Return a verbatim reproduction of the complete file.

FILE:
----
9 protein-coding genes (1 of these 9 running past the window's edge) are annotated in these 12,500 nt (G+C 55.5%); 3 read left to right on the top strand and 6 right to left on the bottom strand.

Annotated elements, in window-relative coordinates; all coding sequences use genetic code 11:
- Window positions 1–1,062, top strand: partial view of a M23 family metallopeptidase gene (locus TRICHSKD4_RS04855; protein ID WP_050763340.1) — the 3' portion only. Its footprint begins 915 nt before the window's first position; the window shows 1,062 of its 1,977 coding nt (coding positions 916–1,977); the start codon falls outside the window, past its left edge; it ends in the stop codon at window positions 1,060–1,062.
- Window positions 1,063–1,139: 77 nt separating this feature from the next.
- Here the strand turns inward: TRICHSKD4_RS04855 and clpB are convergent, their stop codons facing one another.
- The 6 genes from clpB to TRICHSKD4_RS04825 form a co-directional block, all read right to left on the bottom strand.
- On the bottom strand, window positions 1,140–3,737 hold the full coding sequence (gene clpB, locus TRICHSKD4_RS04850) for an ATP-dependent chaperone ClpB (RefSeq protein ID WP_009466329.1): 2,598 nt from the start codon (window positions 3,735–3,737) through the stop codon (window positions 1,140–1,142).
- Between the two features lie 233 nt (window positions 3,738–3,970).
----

9 protein-coding genes (1 of these 9 running past the window's edge) are annotated in these 12,500 nt (G+C 55.5%); 3 read left to right on the top strand and 6 right to left on the bottom strand.

Annotated elements, in window-relative coordinates; all coding sequences use genetic code 11:
- Window positions 1–1,062, top strand: partial view of a M23 family metallopeptidase gene (locus TRICHSKD4_RS04855; protein ID WP_050763340.1) — the 3' portion only. Its footprint begins 915 nt before the window's first position; the window shows 1,062 of its 1,977 coding nt (coding positions 916–1,977); the start codon falls outside the window, past its left edge; it ends in the stop codon at window positions 1,060–1,062.
- Window positions 1,063–1,139: 77 nt separating this feature from the next.
- Here the strand turns inward: TRICHSKD4_RS04855 and clpB are convergent, their stop codons facing one another.
- The 6 genes from clpB to TRICHSKD4_RS04825 form a co-directional block, all read right to left on the bottom strand.
- On the bottom strand, window positions 1,140–3,737 hold the full coding sequence (gene clpB, locus TRICHSKD4_RS04850) for an ATP-dependent chaperone ClpB (RefSeq protein ID WP_009466329.1): 2,598 nt from the start codon (window positions 3,735–3,737) through the stop codon (window positions 1,140–1,142).
- Between the two features lie 233 nt (window positions 3,738–3,970).